Hardworking housewives, it seems, are Japan’s hottest commodity.
Companies in service-based industries are going all out in trying to recruit them, according to Quartz.
FamilyMart, a chain of convenience stores, plans to hire 100,000 housewives for part-time jobs in the next two years.
“Supporting hardworking housewives!” proclaims the jobs page of Pronto, a chain of restaurants and cafes.
And a new slogan by McDonald’s that translates roughly to “McDonald’s, no problem” promises housewives flexible hours and growth opportunities. The burger chain is even offering housewives trial work periods, during which they can determine if they’re interested in flipping burgers and scooping fries. “Housewives are a valued labor force because they are very hospitable and are very conscious of cleanliness in our restaurants,” said a McDonald’s HR exec.
The clamor for such workers makes sense, considering Japan’s labor market is tighter than it’s been in 40 years, due to an aging population and a lack of foreign workers. And employers’ appeal to housewives reflects a years-long effort by Prime Minister Shinzo Abe to increase the number of women in Japan’s workforce. But at the same time, the nature of the jobs being advertised—part-time, hourly work—underscores the problem that’s tainted the top-line success of Abe’s plan: Women are still being sidelined to low-paying, irregular positions.
U.K. MP Tulip Siddiq is calling for a change to British passport regulations after she was caught up in customs with her daughter, who has a different last name. Siddiq was only released after her husband arrived. She says children’s passports should display the last names of both parents so the problem—likely to become more common due to more women keeping their maiden names—doesn’t affect other mothers.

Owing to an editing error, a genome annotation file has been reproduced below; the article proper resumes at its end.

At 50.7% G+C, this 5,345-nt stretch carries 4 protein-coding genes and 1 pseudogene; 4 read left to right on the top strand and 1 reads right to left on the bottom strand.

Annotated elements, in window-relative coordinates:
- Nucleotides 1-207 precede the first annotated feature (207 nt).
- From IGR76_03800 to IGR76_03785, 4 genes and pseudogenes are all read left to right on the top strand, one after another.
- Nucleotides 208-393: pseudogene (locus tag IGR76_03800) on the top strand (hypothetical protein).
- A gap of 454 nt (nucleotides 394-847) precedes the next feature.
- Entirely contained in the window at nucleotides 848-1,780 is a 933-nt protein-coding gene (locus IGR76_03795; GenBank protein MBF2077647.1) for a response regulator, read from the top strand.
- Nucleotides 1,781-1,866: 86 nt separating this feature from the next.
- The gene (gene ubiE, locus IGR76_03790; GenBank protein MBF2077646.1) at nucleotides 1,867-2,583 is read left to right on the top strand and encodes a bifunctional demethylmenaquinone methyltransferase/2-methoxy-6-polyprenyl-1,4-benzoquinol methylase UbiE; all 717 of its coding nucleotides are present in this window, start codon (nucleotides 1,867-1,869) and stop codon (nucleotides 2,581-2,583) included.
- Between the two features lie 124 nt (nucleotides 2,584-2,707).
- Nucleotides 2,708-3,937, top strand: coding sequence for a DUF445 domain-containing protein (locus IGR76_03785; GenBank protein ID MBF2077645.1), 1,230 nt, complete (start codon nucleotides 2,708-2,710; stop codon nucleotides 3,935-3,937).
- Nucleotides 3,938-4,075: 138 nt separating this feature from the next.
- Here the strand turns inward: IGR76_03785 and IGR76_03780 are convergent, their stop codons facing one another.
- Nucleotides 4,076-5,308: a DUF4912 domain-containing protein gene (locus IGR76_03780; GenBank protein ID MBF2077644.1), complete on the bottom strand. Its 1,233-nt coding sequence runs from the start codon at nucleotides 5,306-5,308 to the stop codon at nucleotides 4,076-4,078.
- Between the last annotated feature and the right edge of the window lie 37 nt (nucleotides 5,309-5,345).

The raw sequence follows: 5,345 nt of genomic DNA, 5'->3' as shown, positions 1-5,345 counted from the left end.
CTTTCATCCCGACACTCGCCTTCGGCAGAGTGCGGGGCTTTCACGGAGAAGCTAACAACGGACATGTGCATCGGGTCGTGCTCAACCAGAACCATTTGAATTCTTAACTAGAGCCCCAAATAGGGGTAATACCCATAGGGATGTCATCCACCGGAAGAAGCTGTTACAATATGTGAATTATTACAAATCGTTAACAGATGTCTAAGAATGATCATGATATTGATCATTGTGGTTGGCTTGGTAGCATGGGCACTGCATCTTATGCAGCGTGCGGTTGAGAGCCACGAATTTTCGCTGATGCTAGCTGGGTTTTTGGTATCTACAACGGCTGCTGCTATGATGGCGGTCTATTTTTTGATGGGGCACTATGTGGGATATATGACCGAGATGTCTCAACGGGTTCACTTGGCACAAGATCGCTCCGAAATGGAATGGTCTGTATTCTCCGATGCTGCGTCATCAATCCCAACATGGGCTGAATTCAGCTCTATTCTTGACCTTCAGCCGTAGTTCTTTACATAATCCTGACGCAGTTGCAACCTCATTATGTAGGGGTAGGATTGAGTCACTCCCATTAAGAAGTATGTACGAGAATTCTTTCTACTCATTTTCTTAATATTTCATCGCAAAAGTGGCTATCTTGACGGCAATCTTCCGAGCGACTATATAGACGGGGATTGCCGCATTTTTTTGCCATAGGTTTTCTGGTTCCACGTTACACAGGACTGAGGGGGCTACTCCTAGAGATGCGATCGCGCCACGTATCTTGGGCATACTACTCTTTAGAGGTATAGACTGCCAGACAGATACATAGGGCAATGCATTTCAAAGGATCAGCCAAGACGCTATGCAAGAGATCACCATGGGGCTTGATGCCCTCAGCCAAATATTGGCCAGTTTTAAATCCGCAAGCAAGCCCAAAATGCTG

The fallout continues for L’Oréal Paris U.K. after it fired transgender model Munroe Bergdorf for a Facebook post in which she deemed all white people racist. She argues that she was highlighting the issue of systemic racism in the wake of Charlottesville. In solidarity with Bergdorf, U.K. radio host Clara Amfo, who was featured in a campaign similar to Bergdorf’s last year, says she’s breaking off her ties with the cosmetics maker. “If [Bergdorf]’s not ‘worth it’ anymore,” Amfo said, “I guess I’m not either.”
Worth a thousand words
The New York Times examines the evolution of women over the past decade through the lens of stock photos. The most purchased Getty image of “woman” in 2007 was a naked woman in a towel. This year, it’s a female hiker on a mountain top. The photograph “feels like an image about power, about freedom, about trusting oneself,” says Pam Grossman, director of visual trends at Getty. “Who cares what you even look like? Let’s focus on what you’re doing.”
The Atlantic looks at the rise of comedian Tiffany Haddish, whose ascent to stardom in recent years led to her role in the hit Girls Trip this summer. Haddish, whose comedy taps into her tragic upbringing and time she spent in foster care, shows how a black female comedian can make it these days—while at the same time exposing the systemic challenges that remain.
She was an American girl
All four women playing in the U.S. Open semifinals last night—Venus Williams, Sloane Stevens, Madison Keys, and CoCo Vandeweghe—were American. The last time that happened at a Grand Slam was at Wimbledon in 1985. The last time it occurred at the U.S. Open was in 1981. Stevens beat Williams, and Keys defeated Vandeweghe last night. The winners will meet in the final on Saturday.
Shock to the system
The murder of prominent Indian journalist Gauri Lankesh, who was critical of rightwing Hindu nationalist politics, is sending shockwaves through the nation. Other journalists have protested her killing as an attack on the free press, while rival political factions are fighting over who’s to blame.
New Zealand Rugby launched a “respect and responsibility” review of player behavior last year after a series of scandals—including the assault of a woman hired to strip at a team party. The inquiry identified prominent problems with the use of alcohol, sexist attitudes towards women, and a sense of entitlement among some players, all of which, the review said, “no longer reflected contemporary values and expected behaviors.”
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